Gigging: Where and How to Startby Limari Colon
Unless you are Taylor Swift, Paramore, Blink 182 or any other successful musician, you need to create a strategy in order to earn enough money to pay your bills. If you dread playing covers, never were too keen with sheet music or simply want to be known for your unique, awesome talent, then start looking for venues to play and don’t quit your day job. Meanwhile, research cheap but good studios where you can record a few of your original songs, so you have a demo circulating the streets helping you out in landing a gig. Demos have been a key factor in many emerging, successful artists. So has gigging.
Having said that, if you are more flexible with your music and are willing to commit, covers will help you develop technique and assist you in finding your own special sound. Playing covers could pay you as much as a hundred dollars per hour, or as little as five bucks per show. You have to take it upon yourself to research. Ask around! Build a network of musicians, pub managers and show producers. The internet is a magical world with little elves connecting you to billions of people. Use it! Craigslist has a great deal of traffic, so check out their posts for Freelance Musicians and Gigs. You can also check your local newspapers and music magazines.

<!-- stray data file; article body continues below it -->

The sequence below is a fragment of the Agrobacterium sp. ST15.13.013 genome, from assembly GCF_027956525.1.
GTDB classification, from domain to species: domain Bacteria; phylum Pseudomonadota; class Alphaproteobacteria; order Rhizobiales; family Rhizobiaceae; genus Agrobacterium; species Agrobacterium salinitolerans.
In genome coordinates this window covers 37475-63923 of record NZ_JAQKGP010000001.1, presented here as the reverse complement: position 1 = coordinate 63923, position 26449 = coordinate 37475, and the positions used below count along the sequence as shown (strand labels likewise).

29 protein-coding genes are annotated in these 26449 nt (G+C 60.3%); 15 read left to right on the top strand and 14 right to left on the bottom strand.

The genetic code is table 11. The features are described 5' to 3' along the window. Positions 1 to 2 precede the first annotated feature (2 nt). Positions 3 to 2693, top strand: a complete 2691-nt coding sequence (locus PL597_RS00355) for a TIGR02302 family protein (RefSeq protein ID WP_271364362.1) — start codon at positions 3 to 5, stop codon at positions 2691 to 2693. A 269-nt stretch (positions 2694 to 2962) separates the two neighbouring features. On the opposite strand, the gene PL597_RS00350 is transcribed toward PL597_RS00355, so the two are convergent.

Another cool and great paying gig is TV appearances. Usually, big artists don’t take the risk of messing up their live performances and resort to the infamous “lip syncing”. They then hire a band or a group of musicians to fake play, so their performance looks as real as possible. The gig takes roughly an hour or two to record, and pays up to $150-200 depending on the show.
Hotel and Lounge Gigs
Many musicians I know of visit renowned hotels in search of a steady job. They play for free the first night as an audition, and if the hotel manager likes it, they get hired to play once or twice a week. The more skills you learn, the more diverse your repertoire will be. Ergo, the more, the merrier! Try to learn as many styles as you can: Jazz, Blues, Rock, Country, Classical… Whatever strikes your fancy. This will broaden your audience and earn you brownie points with your potential employers.
In the end, we musicians play for the love of it. So if you don’t find any of these suggestions appealing and just want to play whenever you want, whatever you choose, you can do that to! As I said before, “Practice makes perfect.” So go ahead, start practicing, experiment, keep practicing, and rock on!